Fear trumps glory again as Ivory Coast eliminated
Aside from the last minute of drama, this was a report that could have mostly been written before the game even started. For a team whose mental state has been battered all too often, this 2-1 loss to Greece with that penalty in the final minute may have just sent the players over the edge. While they had previously suffered these sort of horrific results only in the African Cup of Nations, for these experiences to spill into a World Cup will be very damaging to the collective of the team. But sadly, they have only themselves to blame.
Same mental problems plague Les Elephants
Predicted by even the most optimistic supporters of the Ivory Coast, their nervous reaction to the game, even at the start, summed up the same old problems that have plagued this success-starved team, and what they have become most famous for. After they stepped onto the pitch riddled with nerves, the extra half-a-second they dwelt on the ball made them look like manager Sabri Lamouchi had taken them on a 20-mile run up Sugar Loaf mountain the day before, as they fluffed passes and first touches, which only served to ramp up the nerves of the West Africans. And going 1-0 behind was the result of that.
After having their own bar hit, this warning sign failed to perk them into action, and they were comprehensively punished when Cheick Tiote's lazy pass was intercepted by Andreas Samaris and put into the net. And later, the biggest hammer blow of them all. Giovanni Sio -- having been on the field for only a matter of minutes -- gave away a penalty a minute from the end, and the Ivory Coast are heading home. With only themselves to blame after an appalling first half, their previous experiences clearly overrode their ability to focus on winning the game, as they now pack their bags and head back to Abidjan.
Lamouchi tinkers too much
Praised for his positivity and boldness after the first game against Japan, the man whose contract was due to run out at the end of this World Cup went one change too far in this game, with his substitutions perhaps contributing to the team's downfall. While Lamouchi's decision to replace Tiote with Wilfried Bony proved inspired, as the Swansea man scored the equaliser, the immediate defence-focus plan that saw Didier Drogba come off for young centre-midfielder Ismael Diomande was arguably questionable.
Lamouchi probably would have benefitted from taking off someone like Salomon Kalou in an effort to shore up the middle of the park -- especially considering what Drogba offers defensively. Immediately aiming to contain Greece rather than counter, being pinned back in their own box is hardly where this side want to be, considering the severe deficiencies they have.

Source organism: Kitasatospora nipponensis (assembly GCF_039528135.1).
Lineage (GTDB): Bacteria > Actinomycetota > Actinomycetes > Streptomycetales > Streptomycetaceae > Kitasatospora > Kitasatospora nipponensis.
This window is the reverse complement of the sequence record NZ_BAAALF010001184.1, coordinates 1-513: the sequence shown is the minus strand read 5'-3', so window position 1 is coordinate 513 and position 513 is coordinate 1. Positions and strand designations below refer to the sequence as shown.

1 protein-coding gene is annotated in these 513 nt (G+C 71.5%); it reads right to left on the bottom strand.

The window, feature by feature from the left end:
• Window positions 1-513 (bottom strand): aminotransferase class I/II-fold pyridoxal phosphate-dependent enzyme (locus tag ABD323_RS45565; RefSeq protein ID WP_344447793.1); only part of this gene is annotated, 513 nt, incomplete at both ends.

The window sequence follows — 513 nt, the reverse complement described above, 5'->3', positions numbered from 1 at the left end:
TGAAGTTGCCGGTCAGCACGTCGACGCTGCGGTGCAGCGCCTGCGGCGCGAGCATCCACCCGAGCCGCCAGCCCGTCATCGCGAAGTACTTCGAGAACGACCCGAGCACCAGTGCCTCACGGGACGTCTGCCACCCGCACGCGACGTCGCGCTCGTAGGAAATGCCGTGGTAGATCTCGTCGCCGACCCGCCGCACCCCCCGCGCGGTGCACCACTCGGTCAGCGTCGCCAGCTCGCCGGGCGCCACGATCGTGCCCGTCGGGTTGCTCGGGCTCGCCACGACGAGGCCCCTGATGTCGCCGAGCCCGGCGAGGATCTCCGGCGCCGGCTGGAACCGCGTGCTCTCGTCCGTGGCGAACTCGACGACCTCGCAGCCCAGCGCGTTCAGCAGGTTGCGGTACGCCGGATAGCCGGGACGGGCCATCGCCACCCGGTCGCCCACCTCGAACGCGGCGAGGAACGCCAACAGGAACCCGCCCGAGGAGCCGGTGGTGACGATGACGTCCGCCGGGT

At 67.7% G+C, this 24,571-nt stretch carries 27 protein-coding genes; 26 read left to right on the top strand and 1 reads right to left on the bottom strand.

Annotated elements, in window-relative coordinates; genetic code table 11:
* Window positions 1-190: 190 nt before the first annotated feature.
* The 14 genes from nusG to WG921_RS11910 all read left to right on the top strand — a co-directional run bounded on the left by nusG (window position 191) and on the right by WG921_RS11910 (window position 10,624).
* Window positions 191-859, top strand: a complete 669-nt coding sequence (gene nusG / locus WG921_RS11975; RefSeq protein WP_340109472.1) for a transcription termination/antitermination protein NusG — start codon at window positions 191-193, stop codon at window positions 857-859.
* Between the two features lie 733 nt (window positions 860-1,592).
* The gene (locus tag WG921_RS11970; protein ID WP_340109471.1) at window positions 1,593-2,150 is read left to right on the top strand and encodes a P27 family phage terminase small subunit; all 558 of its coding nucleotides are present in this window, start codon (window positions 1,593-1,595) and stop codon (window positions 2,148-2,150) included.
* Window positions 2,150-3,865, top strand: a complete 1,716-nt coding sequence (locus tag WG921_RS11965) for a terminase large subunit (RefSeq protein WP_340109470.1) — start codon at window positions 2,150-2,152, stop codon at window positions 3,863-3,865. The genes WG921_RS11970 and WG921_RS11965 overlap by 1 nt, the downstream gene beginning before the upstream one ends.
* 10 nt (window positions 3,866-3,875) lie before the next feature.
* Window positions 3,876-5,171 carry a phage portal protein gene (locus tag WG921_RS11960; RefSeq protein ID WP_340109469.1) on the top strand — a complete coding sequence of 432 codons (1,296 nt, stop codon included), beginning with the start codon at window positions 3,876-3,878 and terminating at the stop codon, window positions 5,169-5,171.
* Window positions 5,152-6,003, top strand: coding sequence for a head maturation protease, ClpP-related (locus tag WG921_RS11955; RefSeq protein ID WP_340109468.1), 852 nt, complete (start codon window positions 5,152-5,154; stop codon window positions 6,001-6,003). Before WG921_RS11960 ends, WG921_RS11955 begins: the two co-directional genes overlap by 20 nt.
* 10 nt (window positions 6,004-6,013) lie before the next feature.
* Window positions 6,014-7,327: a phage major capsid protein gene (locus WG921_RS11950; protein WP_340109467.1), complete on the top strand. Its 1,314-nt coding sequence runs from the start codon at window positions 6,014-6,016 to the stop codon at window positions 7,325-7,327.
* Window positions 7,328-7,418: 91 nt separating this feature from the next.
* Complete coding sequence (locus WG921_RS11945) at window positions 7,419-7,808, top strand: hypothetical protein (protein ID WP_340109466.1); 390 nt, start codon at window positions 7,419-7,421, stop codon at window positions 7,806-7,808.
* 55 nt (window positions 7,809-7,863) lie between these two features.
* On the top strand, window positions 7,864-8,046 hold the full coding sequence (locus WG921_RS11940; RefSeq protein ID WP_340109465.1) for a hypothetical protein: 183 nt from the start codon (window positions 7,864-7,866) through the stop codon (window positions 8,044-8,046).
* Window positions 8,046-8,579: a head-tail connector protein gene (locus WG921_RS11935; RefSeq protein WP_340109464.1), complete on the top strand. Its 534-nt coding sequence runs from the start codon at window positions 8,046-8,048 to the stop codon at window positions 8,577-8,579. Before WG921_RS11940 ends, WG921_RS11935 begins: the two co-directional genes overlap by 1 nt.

While the result of bringing Sio on for Kalou at the end of the game is hardly something you can blame Lamouchi for, it's difficult to wonder what might have been, as the man who wasn't expected to be in the squad managed to destroy his country's tournament success once again.
So ends the "Golden Generation" era
For the likes of Drogba, Kolo Toure and Didier Zokora (and maybe more), this is pretty much it. Some of the finest players the country has ever produced now finish trophy-less, after so many unrealised expectations. And it was done in a way that while certainly not fitting, in many ways, isn't overly surprising. For a team that have gone through so much, going out in a psychological blaze feels somewhat appropriate, and something that you cannot see them coming back from in the near term.
While the 2015 African Cup of Nations in Morocco next January was touted as the absolute last chance these players will get, this mental mauling has no doubt hurt the chances of them rocking up to give it another go. With Lamouchi off as well, who exactly will be hanging up their international boots remains to be seen, but one cannot begin to imagine how important these players have become to their country, and it's a shame that they will not have stories of glory to justify this contribution. A new set of faces and the lack of psychological baggage will be a positive, and hopefully they can develop the same level of ability that the current crop was blessed with, as, in the future, the country looks to build a team of players who focus on winning rather than being scared of losing.